Red Cross issues Lebanon warning

The head of the International Red Cross has warned both the Israeli army and Hezbollah that they have a duty under international law to protect civilians.
The urgency with which refugees are returning to south Lebanon after a ceasefire has surprised aid agencies.

But the ICRC’s Jakob Kellenberger said that civilians were again paying the price of conflict.

“The situation in the region remains extremely difficult despite these positive developments,” he said.

Some 10,000 refugees returned to Lebanon from Syria in the first eight hours of the truce which began at 0500 GMT on Monday, according to a Syrian estimate quoted by the UN refugee agency (UNHCR).

“They were straight out of the starting blocks on this one,” said UNHCR spokesman Jack Redden at the border.

“We were getting people that had left before the cease-fire so that they would be first across the border as it started. There are people that left at dawn from Damascus to get across.”

But as traffic jams brought new chaos to the bomb-damaged roads, the spokesman said he expected most of the 180,000 Lebanese who sought shelter in Syria would wait to see if the truce worked.

Relief task

Mr Kellenberger said the humanitarian needs in Lebanon remained urgent despite the beginning of the truce.

During a visit to Lebanon, he had had to walk into the southern city of Tyre because the roads and bridges had been bombed.

“It cannot be underlined enough – the civilian population has to be respected,” he said.

“All the rules applicable to the protection of the civilian population remain extremely important and it remains extremely important to insist on the respect of these rules.”

The Red Cross says it plans to assist 200,000 displaced people in Lebanon at least until the end of the year, and to provide water and sanitation for up to 1m people.

Mr Kellenberger also said he had asked Hezbollah directly for permission to visit the two Israeli soldiers whose capture sparked the conflict.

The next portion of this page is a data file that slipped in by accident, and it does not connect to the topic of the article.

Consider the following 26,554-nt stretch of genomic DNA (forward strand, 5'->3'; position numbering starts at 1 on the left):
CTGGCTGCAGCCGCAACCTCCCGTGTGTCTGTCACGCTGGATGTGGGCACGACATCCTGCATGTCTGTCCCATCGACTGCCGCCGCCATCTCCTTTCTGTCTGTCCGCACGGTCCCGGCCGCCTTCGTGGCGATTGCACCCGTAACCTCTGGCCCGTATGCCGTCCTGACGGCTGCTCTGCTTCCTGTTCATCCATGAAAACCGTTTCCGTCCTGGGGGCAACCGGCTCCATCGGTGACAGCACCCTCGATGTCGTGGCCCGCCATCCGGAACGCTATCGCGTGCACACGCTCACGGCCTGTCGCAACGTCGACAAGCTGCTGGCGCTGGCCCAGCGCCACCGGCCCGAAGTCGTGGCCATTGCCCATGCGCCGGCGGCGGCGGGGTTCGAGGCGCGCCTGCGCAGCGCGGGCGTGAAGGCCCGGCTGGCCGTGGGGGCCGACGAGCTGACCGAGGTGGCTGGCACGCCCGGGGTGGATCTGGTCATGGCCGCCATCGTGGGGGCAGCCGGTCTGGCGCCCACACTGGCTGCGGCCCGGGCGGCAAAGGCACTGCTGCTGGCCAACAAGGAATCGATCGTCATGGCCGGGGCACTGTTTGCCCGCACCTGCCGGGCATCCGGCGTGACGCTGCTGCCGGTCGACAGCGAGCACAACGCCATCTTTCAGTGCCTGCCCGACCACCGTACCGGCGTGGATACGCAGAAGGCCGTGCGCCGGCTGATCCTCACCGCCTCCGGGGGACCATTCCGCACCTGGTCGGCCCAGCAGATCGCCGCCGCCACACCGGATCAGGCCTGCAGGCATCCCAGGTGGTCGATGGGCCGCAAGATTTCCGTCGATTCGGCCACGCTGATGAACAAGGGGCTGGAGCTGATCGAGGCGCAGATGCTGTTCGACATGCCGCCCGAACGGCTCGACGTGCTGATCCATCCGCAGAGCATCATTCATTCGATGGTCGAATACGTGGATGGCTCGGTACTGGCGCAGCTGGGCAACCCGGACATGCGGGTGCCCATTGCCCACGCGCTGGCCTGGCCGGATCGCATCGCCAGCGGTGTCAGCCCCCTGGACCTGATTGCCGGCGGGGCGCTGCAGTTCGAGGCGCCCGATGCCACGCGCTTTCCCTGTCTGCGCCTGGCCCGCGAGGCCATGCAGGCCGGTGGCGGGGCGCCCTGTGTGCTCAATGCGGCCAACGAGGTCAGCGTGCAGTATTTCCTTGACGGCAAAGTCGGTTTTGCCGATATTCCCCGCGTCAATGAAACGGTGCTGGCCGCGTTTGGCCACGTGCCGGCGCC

The answer so far, however, has been “No”, says the BBC’s Imogen Foulkes in Geneva.

Dangers remain

United Nations officials say that with a ceasefire in place in Lebanon, they will no longer comply with what they describe as the lengthy and complicated process of obtaining clearance from Israel to deliver humanitarian aid.

David Shearer, the UN coordinator in Lebanon, said there could no longer be “no-go areas” in the country.

“We’re launching a massive relief effort to try and bring supplies and equipment and the things that we need to help support those people as they go south,” he said.

Aid groups have complained that Israel’s ban on road traffic in southern Lebanon is impeding efforts to get supplies to the area, he added.

Mr Shearer said southern Lebanon would remain dangerous for some time to come because of unexploded shells and cluster bombs.

According to the AFP news agency, two civilians were killed in separate villages in south Lebanon on Monday by cluster bombs, which go off when touched or moved.

The World Food Programme has sent two convoys to the city of Tyre and the Red Cross is distributing supplies which it brought into Tyre by ship.

Though the delivery of supplies has been slow, aid workers have managed for the first time to reach many villages on the border with Israel.

Sweden is to host an international aid conference to raise funds for Lebanon at the end of August in Stockholm.

BBC

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